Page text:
one third down, two more to go.

Mark Zuckerberg and a bunch of partners just let out a press release for their newest endeavor: internet.org. founding members and CEOs of Facebook, Opera, and Nokia, just to name a few, are building this new site in hopes of bringing the internet to the rest of the world that isn’t connected by this highspeed thing we all can’t seem to live without.

the goal is to let the internet spread it’s wings and soar to the two thirds of the world that isn’t online.

right now, VentureBeat and The New York Times, are my main sources of information. but i’m sure by the middle of the day, after they officially announce the site, there will be plenty more with things to add to the conversation.

the main idea is to cut the cost of internet access so it is available to the two thirds of the world that doesn’t have it.

lets put it this way, as the press release reads, just one company, MediaTek, is aiming for 300 million smart devices within 2 years.

that’s just one company!

they’re saying that the best avenue is to simplify phone applications ‘so they run more efficiently and …improv[e] the components of phones and networks so that they transmit more data while using less battery power.’ my question is, couldn’t they have figured out how to use less battery power sooner? regardless, of course, they are hoping to provide simple services like email and social networking sites (hint hint…Facebook).

in a sentence, Facebook is looking for a new audience. of course the others are along for the ride and making bank along the way, but it seems to me that this whole initiative is pretty pointed.

in all honesty, i don’t really remember a time when computers and the internet weren’t the talk of the town. i was really young when apple’s first computers came onto the scene, so technology is kind of my native language at this point. and truth be told, the internet has brought on quite a few great achievements. as it grows, it has enhanced communication and continues to surprise us all with the new possibilities.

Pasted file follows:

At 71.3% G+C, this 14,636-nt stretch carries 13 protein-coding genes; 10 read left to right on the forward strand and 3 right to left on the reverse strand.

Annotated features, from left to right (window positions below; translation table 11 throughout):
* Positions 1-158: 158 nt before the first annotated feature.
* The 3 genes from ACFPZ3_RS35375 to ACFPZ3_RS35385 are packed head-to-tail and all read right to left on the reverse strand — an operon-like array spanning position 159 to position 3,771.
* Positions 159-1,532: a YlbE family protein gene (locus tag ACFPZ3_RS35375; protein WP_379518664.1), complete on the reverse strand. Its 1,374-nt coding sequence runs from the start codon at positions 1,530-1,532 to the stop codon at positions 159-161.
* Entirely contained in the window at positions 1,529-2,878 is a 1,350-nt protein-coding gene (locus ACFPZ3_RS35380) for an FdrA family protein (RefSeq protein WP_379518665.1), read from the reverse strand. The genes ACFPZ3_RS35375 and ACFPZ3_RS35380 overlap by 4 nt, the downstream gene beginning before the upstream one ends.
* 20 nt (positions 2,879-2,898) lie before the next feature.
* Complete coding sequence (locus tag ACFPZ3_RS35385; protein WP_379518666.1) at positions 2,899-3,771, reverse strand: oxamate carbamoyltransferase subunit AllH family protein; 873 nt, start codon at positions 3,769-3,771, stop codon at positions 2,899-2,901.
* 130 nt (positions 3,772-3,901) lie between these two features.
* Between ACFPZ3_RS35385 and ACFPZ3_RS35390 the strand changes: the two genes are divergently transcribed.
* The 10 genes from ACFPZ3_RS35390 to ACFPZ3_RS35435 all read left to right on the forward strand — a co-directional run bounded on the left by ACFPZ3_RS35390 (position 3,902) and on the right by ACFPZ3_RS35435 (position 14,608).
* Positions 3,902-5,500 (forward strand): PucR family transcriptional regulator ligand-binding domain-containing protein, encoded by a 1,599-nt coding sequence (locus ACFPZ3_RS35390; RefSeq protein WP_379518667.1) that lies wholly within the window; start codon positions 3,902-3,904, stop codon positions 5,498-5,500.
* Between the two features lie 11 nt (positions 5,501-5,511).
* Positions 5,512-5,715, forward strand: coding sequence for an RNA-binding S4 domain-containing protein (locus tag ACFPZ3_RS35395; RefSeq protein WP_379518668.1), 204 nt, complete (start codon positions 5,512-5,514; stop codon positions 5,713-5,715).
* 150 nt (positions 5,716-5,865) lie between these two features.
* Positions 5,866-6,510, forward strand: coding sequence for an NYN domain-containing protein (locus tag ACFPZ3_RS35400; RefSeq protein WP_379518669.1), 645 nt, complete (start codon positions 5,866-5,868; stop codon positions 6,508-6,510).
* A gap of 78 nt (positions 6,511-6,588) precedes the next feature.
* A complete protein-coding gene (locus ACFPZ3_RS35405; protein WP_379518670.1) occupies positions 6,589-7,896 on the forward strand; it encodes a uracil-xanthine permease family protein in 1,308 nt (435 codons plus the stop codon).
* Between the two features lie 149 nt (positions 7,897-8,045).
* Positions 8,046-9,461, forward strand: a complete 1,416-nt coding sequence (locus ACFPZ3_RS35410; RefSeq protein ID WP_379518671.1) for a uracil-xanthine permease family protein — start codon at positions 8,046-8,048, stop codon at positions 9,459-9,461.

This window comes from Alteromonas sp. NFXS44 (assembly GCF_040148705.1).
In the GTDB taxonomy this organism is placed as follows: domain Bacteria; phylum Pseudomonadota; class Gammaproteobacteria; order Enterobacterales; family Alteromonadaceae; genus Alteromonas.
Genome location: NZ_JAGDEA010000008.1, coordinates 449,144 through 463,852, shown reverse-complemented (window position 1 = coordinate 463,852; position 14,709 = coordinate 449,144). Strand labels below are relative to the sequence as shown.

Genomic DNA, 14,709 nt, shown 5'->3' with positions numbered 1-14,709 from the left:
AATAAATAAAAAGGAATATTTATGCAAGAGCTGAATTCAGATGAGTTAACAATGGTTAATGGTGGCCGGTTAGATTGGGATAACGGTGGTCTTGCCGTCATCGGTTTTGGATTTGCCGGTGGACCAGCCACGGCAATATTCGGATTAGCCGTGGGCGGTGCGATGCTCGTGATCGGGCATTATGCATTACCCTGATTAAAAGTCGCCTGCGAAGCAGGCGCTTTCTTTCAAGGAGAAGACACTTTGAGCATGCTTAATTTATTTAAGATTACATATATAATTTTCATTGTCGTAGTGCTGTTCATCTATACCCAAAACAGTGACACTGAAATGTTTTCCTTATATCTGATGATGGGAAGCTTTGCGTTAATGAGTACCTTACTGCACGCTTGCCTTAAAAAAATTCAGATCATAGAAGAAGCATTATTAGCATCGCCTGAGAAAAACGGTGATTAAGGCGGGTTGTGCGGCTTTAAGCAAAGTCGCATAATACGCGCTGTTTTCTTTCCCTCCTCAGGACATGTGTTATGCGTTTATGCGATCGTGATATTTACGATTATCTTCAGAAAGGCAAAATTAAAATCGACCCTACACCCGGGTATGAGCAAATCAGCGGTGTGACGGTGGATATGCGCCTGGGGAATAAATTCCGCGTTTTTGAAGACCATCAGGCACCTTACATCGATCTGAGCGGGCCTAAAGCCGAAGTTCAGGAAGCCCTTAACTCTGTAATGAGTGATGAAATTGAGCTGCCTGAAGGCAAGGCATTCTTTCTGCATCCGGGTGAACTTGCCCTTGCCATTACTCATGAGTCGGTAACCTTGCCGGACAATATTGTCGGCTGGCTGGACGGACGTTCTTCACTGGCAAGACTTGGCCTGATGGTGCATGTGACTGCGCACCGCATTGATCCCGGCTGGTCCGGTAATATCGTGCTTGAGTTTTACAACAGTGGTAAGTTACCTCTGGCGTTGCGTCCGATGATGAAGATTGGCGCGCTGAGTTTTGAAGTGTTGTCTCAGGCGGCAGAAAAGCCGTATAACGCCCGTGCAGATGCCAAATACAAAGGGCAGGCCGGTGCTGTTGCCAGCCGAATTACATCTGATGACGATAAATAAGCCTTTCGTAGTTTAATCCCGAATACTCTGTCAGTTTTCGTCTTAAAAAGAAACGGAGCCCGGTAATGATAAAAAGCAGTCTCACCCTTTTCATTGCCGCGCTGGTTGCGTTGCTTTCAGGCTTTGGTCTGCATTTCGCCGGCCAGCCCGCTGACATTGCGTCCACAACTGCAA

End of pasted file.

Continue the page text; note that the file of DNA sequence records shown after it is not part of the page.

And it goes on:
United Nations Human Rights Council report is right when it says…

‘The internet boosts economic, social, and political development, and contributes to the progress of humankind as a whole.’

it’s a bold statement, but in the grand scheme of these, it’s very true. imagine Obama’s 2008 and 2012 campaigns without Facebook, Twitter, or Instagram. impossible. social media and the internet, for those who have access, has changed how we communicate and interact with one another.

it’s a fact.

so now that internet.org is about to launch, we’re all just looking over to developing countries and waiting to see what happens next. The New York Times says Asia, Latin America, and Africa offer the most promising market opportunities for tech companies. everyone is just trying to figure out how to get those people online in order to make this business venture worthwhile.

so, here’s to the kids of those nations that still believe in face to face interactions. best of luck to you.

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